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Question
Hello, I am a freshman student at a project based school, and I am currently doing a project on Weapons of Mass Destruction (nuclear, biological, and chemical). I was wondering if you could answer some questions for me.

1. What type of WoMD is the most lethal in your opinion?
2. Besides the bombings on Hiroshima, and Nagasaki in WW2, what are some other nuclear incidents?(Not just including bombs, and war.)
3. Can you direct me to any other sources or experts on weapons of mass destruction?
4. What are things civilians can do to prepare themselves for a chemical, biological, or nuclear attack?
5. What would the aftermath be like in a nuclear, chemical, or biological attack?

Answer
Hello,

1. It's hard to say what type of weapon would be the most lethal since it depends on exactly what type of weapon and how it is used.  There are tactical nuclear weapons that are probably less dangerous than conventional weapons.  But a large nuclear bomb launched on a large city could wipe out millions instantly and kill many more from radiation for decades.  A massive launch of many nuclear weapons worldwide could precipitate a nuclear winter and wipe out virtually all human life on the planet, making the planet largely uninhabitable for decades or even centuries.  Similarly, some biological weapons just make people sick, but others might create a plague that could wipe out large percentages of the population, much like the black plague did in Europe or how smallpox decimated the Native American population.  Overall, I would say nuclear weapons are probably considered the most dangerous though.

2. Hiroshima and Nagasaki were the only times a nuclear weapon has been deployed against people in an act of war.  But there have been a great number of nuclear tests.  The US tested numerous nuclear bombs in Nevada in the 1950's which led to cancer deaths of many soldiers participating in the tests as well as residence downwind from the tests.  There are similar testing casualties in other countries, including Russia, and China.  UK and France (other early nuclear powers) had the sense to test only outside their country.

Other nuclear incidences involve accidents at nuclear reactors.  Chernobyl in Russia and Fukushima in Japan are probably the two largest.  Three Mile Island in the US was a major scare but did not result in major casualties or long term damage.

3. You may find these sites helpful for more information:

http://www.foxnews.com/story/2006/06/20/weapons-mass-destruction-handbook/

http://www.ndu.edu/press/lib/pdf/CSWMD-OccasionalPapers/CSWMD_OccationalPaper-8.

http://www.fbi.gov/about-us/investigate/terrorism/wmd

http://www.fas.org/irp/threat/wmd.htm

4. Civilians could take preventative measures, such as moving to less populated areas, building bomb shelters, stockpiling food and water, buying protective clothing, etc.  But given the drastic nature of such preparations and the small chance that an attack would take place, most of these preparations don't make sense for most people.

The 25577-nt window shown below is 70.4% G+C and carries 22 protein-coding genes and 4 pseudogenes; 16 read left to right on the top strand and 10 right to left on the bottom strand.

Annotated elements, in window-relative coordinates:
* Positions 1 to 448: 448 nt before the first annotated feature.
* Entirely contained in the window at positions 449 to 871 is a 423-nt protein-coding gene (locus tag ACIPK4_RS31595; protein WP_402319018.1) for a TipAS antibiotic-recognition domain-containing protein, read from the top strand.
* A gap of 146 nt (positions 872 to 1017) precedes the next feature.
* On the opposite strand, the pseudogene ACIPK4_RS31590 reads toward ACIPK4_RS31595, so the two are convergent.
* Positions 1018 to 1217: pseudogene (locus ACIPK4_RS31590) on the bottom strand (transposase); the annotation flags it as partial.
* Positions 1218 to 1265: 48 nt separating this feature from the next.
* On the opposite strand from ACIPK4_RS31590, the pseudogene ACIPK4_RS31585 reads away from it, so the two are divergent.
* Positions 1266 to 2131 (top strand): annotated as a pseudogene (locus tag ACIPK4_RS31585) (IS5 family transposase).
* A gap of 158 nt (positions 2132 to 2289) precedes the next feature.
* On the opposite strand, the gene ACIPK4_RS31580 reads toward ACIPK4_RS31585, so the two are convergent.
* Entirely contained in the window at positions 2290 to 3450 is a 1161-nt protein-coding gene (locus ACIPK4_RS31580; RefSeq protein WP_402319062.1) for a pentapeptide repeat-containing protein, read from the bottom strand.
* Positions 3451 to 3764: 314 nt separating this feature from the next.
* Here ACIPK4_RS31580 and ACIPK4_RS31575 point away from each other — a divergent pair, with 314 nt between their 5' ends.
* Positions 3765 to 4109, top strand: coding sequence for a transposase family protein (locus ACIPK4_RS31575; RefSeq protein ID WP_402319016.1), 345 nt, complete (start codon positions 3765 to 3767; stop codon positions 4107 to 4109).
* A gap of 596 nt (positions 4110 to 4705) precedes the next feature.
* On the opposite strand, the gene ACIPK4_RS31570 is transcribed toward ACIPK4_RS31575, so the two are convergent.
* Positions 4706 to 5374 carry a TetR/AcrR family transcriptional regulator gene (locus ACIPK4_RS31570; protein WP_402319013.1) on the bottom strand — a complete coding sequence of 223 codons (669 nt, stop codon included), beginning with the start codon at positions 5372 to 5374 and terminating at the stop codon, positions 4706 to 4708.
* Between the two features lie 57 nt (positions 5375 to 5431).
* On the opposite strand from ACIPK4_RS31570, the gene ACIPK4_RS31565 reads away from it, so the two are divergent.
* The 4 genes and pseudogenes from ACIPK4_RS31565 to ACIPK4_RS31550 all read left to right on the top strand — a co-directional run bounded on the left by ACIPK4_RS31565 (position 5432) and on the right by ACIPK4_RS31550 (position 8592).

5. A biological attack worst case would result in a pandemic where disease would spread.  There would likely be a long period of time where people would have to follow certain health protocols, such as avoiding contact with others and control of food and water to stop the spread of the disease.  A chemical attack probably has the least long term consequences.  Most chemicals dissipate relatively quickly and affect only limited area.  There would just be the matter of gathering and burying the dead, which could number in the thousands or even millions depending on the size of the attack.  A nuclear attack on one or a limited number of cities would create some chaos.  But like Hiroshima or Nagasaki, it would probably result in a period of time where the city was abandoned until radioactivity levels fell, then rebuilding and eventually recovery.  An all out nuclear attack that brought on a nuclear winter would probably have the most far reaching consequences.  The sun would be blotted out and it would become nearly impossible to grow food.  Freezing weather and lack of food would likely kill millions, if not billions of people who survived the initial attacks.

I hope this helps!
- Mike  

General History

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Michael Troy

Expertise

My specialties are 17th through 19th Century history, especially in the Americas and Europe. I also have a fair knowledge of ancient Greek and Roman History, and some knowledge of Medieval European history. My expertise is focuses on Military and political history, but I`ll take a crack at anything.

Experience

I have been a guest lecturer at George Washington University. Mostly, I have just read hundreds of books about world history.

Publications
http://unlearnedhistory.blogspot.com/

Education/Credentials
J.D. Univ. of Michigan B.A. George Washington University

Awards and Honors
Truman Scholar

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